You are currently browsing the category archive for the ‘Uncategorized’ category.

A quick update to let you know that if you want to discover all my 22-Day Revolution posts, I’ve now collected them all in one handy-dandy page, which you can view here: https://foodfashfit.com/the-22-day-revolution/

20140803-231657-83817228.jpg

(St Ives Grab Bag, Modalu (past season) / DKNY 4109 sunglasses, c/o sunglasses-shop.co.uk)

One of the specialties of the south of France is pastis, an aniseed liqueur which is usually diluted in chilled water and consumed as an aperitif. Pastis grew in popularity following the ban of absinthe and anise in 1915 – bartenders would concoct their own blends of a similarly tasting tipple and offer these illegal drinks under the bar to enthusiastic customers.

20140803-231655-83815547.jpg

Read the rest of this entry »

Come and visit me at my new home, foodfashfit.com! All of the content from this blog, and my cycling blog, can be found there, along with all my new posts on food, fashion and fitness. I look forward to seeing you there!

Tops - Marie Fleece Wrap Cardigan

People Tree cardigan

People Tree cardigan

Week Six : Lemons
Weird story – up until I tried this recipe, I didn’t like lemon in sweet things. Hated it. Thought it was weird. Maybe it was thanks to the dodgy lemon meringues that were knocking around when I was a kid, but I just couldn’t understand why people liked lemon in sweet things. Now I’ve been converted by lemon posset, I realise that it’s just that I don’t get on with the supersweet, barely tart kind of lemon puddings. I like my lemon desserts sharp and creamy! I’m not saying this isn’t sweet – it is – but it’s balanced by the sharpness of the lemons perfectly. I can say all this because it wasn’t me who invented it!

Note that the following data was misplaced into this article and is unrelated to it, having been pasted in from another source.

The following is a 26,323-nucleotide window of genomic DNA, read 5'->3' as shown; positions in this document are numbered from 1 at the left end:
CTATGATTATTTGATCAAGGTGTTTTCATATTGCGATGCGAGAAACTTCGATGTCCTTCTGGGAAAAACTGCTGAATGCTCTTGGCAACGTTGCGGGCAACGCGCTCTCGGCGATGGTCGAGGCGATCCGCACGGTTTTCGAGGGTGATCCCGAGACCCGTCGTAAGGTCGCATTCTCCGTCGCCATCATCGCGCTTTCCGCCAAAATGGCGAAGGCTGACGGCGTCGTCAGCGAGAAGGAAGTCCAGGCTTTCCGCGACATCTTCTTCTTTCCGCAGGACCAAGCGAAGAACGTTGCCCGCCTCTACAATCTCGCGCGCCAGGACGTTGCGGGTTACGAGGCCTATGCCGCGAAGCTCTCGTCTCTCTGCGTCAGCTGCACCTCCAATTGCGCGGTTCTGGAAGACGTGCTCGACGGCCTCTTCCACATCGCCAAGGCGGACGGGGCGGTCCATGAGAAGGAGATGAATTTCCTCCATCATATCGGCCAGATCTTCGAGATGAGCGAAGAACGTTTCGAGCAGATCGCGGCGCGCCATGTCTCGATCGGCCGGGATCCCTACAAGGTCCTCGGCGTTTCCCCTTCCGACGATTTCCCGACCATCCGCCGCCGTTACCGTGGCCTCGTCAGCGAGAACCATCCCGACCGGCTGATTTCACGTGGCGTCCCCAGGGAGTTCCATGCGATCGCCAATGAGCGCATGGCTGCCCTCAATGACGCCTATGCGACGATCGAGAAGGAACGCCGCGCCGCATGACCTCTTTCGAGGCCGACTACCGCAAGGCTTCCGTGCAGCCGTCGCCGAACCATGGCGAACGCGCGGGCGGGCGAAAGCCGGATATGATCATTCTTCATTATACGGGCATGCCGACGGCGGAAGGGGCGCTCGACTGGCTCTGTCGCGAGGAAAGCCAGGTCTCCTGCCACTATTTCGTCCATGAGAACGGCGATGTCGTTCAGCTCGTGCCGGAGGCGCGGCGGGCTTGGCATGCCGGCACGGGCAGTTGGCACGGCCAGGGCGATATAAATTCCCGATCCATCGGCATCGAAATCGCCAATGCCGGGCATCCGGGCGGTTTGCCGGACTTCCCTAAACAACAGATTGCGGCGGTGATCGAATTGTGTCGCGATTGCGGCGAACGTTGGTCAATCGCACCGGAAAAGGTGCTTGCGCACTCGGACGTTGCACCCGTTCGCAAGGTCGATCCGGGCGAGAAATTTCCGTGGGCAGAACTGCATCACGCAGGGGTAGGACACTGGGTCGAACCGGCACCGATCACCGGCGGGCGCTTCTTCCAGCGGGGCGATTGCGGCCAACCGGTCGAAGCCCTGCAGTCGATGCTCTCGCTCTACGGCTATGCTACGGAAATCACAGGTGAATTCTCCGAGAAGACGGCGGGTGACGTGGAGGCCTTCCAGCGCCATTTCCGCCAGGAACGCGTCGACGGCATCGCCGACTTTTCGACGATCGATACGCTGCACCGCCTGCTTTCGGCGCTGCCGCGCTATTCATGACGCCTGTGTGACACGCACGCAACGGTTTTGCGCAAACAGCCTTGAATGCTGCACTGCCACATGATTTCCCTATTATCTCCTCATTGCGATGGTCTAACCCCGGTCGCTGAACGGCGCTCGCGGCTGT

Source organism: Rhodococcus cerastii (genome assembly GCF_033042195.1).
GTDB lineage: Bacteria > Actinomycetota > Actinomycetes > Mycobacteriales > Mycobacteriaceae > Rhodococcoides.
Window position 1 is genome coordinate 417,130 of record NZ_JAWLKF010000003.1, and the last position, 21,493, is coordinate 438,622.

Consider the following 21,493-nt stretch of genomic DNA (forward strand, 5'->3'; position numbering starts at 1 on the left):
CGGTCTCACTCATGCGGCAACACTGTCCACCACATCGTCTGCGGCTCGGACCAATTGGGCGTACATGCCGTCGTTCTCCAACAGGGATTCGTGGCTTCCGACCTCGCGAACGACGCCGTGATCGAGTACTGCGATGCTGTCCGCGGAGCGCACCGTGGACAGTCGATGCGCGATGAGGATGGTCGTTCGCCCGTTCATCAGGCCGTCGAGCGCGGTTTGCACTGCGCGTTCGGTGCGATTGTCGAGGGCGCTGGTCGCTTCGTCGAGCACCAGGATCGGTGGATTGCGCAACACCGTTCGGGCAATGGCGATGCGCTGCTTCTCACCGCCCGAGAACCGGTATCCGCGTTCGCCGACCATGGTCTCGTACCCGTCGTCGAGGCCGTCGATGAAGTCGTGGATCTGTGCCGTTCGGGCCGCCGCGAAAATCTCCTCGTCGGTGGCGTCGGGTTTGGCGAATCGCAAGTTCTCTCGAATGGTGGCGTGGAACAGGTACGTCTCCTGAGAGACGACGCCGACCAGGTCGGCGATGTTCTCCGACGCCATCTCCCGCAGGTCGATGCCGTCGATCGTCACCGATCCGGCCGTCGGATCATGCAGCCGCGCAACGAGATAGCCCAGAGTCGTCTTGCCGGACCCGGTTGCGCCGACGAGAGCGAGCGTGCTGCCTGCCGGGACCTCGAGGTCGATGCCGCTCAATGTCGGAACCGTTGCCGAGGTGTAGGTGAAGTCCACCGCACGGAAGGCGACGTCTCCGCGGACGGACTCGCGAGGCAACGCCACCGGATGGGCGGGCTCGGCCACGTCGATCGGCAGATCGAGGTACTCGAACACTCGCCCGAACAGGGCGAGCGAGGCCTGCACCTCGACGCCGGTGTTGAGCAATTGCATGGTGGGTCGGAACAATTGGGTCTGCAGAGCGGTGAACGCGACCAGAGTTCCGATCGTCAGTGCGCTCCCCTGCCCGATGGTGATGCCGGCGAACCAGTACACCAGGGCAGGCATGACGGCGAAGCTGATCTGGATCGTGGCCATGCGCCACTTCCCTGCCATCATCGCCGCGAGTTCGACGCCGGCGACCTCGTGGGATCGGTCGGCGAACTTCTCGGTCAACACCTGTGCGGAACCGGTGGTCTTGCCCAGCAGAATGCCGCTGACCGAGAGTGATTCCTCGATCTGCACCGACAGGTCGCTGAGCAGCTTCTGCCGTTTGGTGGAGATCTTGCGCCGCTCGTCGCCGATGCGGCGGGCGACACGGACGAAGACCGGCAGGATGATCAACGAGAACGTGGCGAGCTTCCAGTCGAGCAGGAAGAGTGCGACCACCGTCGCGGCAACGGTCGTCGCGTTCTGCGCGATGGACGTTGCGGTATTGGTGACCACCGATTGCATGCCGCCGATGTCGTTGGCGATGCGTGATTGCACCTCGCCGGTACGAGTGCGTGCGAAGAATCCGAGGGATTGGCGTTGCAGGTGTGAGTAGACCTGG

The recipe is supposedly based on a medieval dish of milk curdled with wine or beer, with spices added to it. The alcohol would curdle the milk, which was supposed to be a great cure for things like the cold. Even today, we drink hot milk to get to sleep, so I guess it’s evolved since then! It’s also mentioned in Macbeth, when the evil Lady Macbeth uses possets to knock out Duncan’s guards.

This recipe works on a similar principle – but instead of curdling the cream, the lemon acts to set it, creating a dense, smooth and creamy taste. You can add grated lemon zest to this, but I prefer to keep the smoothness of the cream totally uninterrupted by the nuggets of peel.

Lemon Posset

Ingredients

  • 600ml double cream
  • 140g caster sugar
  • Juice of 2 lemons (at least 75ml)

Method

  • Combine the cream and sugar in a pan, and heat until scalding – but do not boil.
  • Whilst on the heat, add the lemon juice and allow to boil for 30 seconds, whisking to prevent the cream from burning.
  • Allow to cool before pouring into bowls and placing in the fridge until set.

Some people like to serve this with shortbread or other crisp biscuits, but I really don’t think it needs any additions!